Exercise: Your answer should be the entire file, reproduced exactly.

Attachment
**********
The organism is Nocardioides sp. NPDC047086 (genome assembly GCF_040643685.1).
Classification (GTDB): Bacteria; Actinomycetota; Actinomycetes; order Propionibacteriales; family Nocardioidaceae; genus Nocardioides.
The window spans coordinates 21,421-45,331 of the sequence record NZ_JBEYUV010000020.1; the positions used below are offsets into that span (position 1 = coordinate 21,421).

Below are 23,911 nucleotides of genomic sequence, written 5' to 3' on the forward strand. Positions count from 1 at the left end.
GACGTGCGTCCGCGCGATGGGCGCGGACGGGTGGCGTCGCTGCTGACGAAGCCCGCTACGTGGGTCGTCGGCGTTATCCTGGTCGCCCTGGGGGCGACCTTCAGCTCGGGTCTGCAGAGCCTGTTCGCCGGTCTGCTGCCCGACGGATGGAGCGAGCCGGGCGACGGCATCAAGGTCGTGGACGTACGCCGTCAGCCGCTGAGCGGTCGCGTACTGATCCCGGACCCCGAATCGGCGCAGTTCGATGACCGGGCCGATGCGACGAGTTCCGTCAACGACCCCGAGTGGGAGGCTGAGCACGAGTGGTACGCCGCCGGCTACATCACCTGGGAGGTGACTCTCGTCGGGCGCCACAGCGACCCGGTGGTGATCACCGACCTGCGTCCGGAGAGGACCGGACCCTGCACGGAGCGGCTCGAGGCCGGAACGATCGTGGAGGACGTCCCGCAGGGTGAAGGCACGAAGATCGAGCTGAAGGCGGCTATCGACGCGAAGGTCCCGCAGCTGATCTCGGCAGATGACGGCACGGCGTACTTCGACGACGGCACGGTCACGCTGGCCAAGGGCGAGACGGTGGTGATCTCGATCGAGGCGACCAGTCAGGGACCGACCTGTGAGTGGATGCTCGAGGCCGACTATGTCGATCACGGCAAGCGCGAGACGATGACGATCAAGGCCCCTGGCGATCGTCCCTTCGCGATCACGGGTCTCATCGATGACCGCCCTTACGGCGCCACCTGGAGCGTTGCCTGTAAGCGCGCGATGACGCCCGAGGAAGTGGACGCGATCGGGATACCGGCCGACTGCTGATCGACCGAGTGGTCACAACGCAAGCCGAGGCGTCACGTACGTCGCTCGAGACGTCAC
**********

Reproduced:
The organism is Nocardioides sp. NPDC047086 (genome assembly GCF_040643685.1).
Classification (GTDB): Bacteria; Actinomycetota; Actinomycetes; order Propionibacteriales; family Nocardioidaceae; genus Nocardioides.
The window spans coordinates 21,421-45,331 of the sequence record NZ_JBEYUV010000020.1; the positions used below are offsets into that span (position 1 = coordinate 21,421).

Below are 23,911 nucleotides of genomic sequence, written 5' to 3' on the forward strand. Positions count from 1 at the left end.
GACGTGCGTCCGCGCGATGGGCGCGGACGGGTGGCGTCGCTGCTGACGAAGCCCGCTACGTGGGTCGTCGGCGTTATCCTGGTCGCCCTGGGGGCGACCTTCAGCTCGGGTCTGCAGAGCCTGTTCGCCGGTCTGCTGCCCGACGGATGGAGCGAGCCGGGCGACGGCATCAAGGTCGTGGACGTACGCCGTCAGCCGCTGAGCGGTCGCGTACTGATCCCGGACCCCGAATCGGCGCAGTTCGATGACCGGGCCGATGCGACGAGTTCCGTCAACGACCCCGAGTGGGAGGCTGAGCACGAGTGGTACGCCGCCGGCTACATCACCTGGGAGGTGACTCTCGTCGGGCGCCACAGCGACCCGGTGGTGATCACCGACCTGCGTCCGGAGAGGACCGGACCCTGCACGGAGCGGCTCGAGGCCGGAACGATCGTGGAGGACGTCCCGCAGGGTGAAGGCACGAAGATCGAGCTGAAGGCGGCTATCGACGCGAAGGTCCCGCAGCTGATCTCGGCAGATGACGGCACGGCGTACTTCGACGACGGCACGGTCACGCTGGCCAAGGGCGAGACGGTGGTGATCTCGATCGAGGCGACCAGTCAGGGACCGACCTGTGAGTGGATGCTCGAGGCCGACTATGTCGATCACGGCAAGCGCGAGACGATGACGATCAAGGCCCCTGGCGATCGTCCCTTCGCGATCACGGGTCTCATCGATGACCGCCCTTACGGCGCCACCTGGAGCGTTGCCTGTAAGCGCGCGATGACGCCCGAGGAAGTGGACGCGATCGGGATACCGGCCGACTGCTGATCGACCGAGTGGTCACAACGCAAGCCGAGGCGTCACGTACGTCGCTCGAGACGTCAC